This year, BNY Mellon Investment Management is effecting change again with our sponsorship of the HOCR where we are aiming to make the race more sustainable by reducing the use of single use plastics. The sustainability initiative – launching in 2019 – aims to reduce the environmental impact of the weekend-long event. Thousands of spectators and competitors will turn out and this year the focus is on the reduction of single use plastic and so BNY Mellon Investment Management are supporting this by providing fully recyclable water bottles as well as commissioning a sustainability report to look at the steps we would need to take with the HOCR to make the race even more sustainable year on year. This mimics what we have already done with the UK Boat Races where we have championed sustainability since 2015.

Last year you announced you were locking-in to 2022. What factors do you take into account ahead of making such a decision?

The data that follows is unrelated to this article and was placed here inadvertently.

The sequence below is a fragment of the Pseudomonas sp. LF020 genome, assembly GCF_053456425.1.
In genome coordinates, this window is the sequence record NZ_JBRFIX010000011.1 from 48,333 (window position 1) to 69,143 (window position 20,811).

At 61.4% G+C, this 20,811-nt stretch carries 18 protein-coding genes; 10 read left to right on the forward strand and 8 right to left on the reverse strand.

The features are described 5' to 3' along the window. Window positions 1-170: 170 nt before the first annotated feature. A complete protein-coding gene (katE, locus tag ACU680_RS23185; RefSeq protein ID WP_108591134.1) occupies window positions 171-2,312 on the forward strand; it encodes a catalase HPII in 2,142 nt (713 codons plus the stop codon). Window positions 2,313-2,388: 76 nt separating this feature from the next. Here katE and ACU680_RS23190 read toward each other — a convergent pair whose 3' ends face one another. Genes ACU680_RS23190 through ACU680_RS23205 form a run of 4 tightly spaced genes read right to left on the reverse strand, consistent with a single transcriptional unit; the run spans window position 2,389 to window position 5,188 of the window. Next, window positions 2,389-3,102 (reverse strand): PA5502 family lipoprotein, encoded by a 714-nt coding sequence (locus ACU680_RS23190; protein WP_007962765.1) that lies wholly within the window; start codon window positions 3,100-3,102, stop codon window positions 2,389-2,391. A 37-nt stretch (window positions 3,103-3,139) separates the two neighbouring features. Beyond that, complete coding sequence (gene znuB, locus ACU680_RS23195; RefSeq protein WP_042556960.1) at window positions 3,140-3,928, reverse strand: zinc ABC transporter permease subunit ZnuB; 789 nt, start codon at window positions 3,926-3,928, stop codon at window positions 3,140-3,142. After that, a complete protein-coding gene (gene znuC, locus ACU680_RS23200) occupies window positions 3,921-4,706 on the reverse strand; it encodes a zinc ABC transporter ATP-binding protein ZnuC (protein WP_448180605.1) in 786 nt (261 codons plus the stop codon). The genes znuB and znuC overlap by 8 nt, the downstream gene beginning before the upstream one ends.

When we look at sponsorship, we are not just looking at how we can bring awareness to our brand but how we can use it as a force for good. The kinds of things we look at are – can we be pioneers for change; can we shift industry perceptions about BNY Mellon Investment Management. We believe our business model is how investing should be. It is a contemporary model meeting the needs of today’s investors and we want our brand to reflect that. I think we have been able to achieve that through the sponsorship we have done thus far, and particularly with the HOCR.